In response to this Sony then developed S-Log3 and surprise, surprise – S-log3 is based on Cineon. So S-log3 is based on a 16 stop film transfer curve, but the current cameras can only see 14 stops. What this means is that the top 14% of the gamma curve is never used (that’s where stops 15 and 16 would reside) and as a result s-Log3 tops out at 92% and never gets to the 107% that S-Log2 can reach. If Sony were to release a 16 stop camera then S-Log3 could still be used and then it would reach 107%.

Coming back to colorspace. If you understand that the sensor in the F5/FS7/FS5 cannot see the full colour range that S-Gamut or S-Gamut3 are capable of recording then you will appreciate that like S-log3 (that is larger than the camera can see and therefore part empty) many of the possible code values available in S-Gamut are left empty. This is a waste of data. So from a colourspace point of view the best match when shooting log for these cameras is the slightly smaller colorspace S-Gamut3.cine. But S-Gamut3.cine is meant to be matched with S-Log3 which as we have seen wastes data anyway. If the camera is shooting using a 10 bit codec such as XAVC-I or XAVC-L in HD there are plenty of code values to play with, so a small loss of data has little impact on the final image. But if you are recording with only 8 bit data, for example XAVC-L in UHD then this does become much more of a problem and this is when you will find that S-Gamut with S-Log2 is going to give a better result as S-Log2 was designed for use with a video sensor from day 1 and it maximises the use of what little data you have.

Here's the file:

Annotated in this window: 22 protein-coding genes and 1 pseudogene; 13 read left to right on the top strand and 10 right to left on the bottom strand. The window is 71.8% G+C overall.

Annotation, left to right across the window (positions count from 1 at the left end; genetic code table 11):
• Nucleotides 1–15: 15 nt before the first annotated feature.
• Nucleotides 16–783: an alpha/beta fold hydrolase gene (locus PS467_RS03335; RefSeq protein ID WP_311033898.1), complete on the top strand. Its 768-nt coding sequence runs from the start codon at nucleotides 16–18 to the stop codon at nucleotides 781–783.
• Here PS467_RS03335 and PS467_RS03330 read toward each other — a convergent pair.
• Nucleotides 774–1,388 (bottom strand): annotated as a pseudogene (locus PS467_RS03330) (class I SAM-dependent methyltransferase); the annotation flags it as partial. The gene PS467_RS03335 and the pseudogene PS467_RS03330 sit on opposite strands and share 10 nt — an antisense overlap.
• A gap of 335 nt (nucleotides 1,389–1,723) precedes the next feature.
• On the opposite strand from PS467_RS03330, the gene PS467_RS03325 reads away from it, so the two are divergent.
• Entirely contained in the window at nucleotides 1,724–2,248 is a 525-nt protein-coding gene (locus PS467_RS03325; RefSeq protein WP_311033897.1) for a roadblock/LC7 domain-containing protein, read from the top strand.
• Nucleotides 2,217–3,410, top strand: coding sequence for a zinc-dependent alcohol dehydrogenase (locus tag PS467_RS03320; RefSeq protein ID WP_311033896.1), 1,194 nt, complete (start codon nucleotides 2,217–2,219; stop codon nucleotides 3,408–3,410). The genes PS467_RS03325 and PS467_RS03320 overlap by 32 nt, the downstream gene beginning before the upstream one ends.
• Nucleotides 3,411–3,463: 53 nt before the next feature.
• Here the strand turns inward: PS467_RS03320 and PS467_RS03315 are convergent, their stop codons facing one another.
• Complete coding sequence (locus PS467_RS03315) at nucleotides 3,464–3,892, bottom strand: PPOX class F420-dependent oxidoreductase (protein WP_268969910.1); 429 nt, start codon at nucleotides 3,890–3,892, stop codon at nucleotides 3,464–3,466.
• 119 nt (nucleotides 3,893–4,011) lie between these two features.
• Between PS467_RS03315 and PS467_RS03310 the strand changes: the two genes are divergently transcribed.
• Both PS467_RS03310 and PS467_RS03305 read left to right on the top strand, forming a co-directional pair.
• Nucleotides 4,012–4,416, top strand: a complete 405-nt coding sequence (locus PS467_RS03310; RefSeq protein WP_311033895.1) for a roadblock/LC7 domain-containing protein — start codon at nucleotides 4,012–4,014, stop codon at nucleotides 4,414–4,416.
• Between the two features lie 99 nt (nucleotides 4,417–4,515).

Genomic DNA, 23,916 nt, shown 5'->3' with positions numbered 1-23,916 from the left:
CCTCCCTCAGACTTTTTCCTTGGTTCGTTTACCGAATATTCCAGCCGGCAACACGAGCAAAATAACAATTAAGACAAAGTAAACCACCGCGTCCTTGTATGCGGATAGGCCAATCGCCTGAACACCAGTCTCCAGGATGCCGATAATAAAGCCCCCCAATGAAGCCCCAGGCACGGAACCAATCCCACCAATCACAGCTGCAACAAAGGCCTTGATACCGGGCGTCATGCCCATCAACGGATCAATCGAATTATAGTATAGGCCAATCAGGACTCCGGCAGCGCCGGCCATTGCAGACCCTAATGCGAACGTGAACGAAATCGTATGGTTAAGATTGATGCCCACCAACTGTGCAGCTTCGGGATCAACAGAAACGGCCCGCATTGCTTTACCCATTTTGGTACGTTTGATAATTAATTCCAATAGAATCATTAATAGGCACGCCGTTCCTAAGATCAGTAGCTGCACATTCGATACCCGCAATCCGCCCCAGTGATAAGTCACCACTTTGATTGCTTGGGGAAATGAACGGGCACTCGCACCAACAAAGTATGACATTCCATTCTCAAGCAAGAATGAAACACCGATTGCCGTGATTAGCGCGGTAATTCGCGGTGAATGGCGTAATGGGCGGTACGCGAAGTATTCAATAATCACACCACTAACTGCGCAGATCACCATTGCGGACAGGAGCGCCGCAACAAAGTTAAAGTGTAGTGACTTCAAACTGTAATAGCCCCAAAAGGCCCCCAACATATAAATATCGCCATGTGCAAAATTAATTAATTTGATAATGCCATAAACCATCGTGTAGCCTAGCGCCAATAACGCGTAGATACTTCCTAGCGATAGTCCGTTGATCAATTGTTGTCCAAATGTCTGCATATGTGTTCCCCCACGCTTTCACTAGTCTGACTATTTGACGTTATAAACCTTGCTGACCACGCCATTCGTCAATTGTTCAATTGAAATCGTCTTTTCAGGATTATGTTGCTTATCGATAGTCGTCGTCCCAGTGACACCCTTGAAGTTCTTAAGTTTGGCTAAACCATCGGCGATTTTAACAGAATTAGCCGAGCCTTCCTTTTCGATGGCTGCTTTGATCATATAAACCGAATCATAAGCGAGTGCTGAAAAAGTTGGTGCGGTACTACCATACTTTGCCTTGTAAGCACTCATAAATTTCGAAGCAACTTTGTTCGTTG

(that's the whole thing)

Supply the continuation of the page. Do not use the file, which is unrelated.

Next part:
So, if I can hack an F5 for 4K, can I also get the F55’s color gamut?

So, we have seen that it is possible to trick an F5 into thinking its an F55 by altering an all file from the F5 and adding some F55 4K settings. This enables 4K internal recording and 4K output over HDMI on the F5. Internal 4K is one of the key differences between the lower cost F5 and the much more expensive F55. Another major difference is that the F55 has a global shutter so no CMOS image skew or other rolling shutter artefacts and the F55 has a larger colour gamut allowing better colour rendition and capture.

A question that has been asked is: Well if we can get 4K, can we also enable the larger colour gamut? One thing we do know is that the sensor used in the F55 is different to the sensor in the F5 as the sensor is replaced if you upgrade your F5 to an F55.

A cameras gamut is determined more by the sensors colour filters than the recording gamut. The recording gamut is like a bucket, the sensor a scoop. If the scoop isn’t big enough you won’t fill the bucket.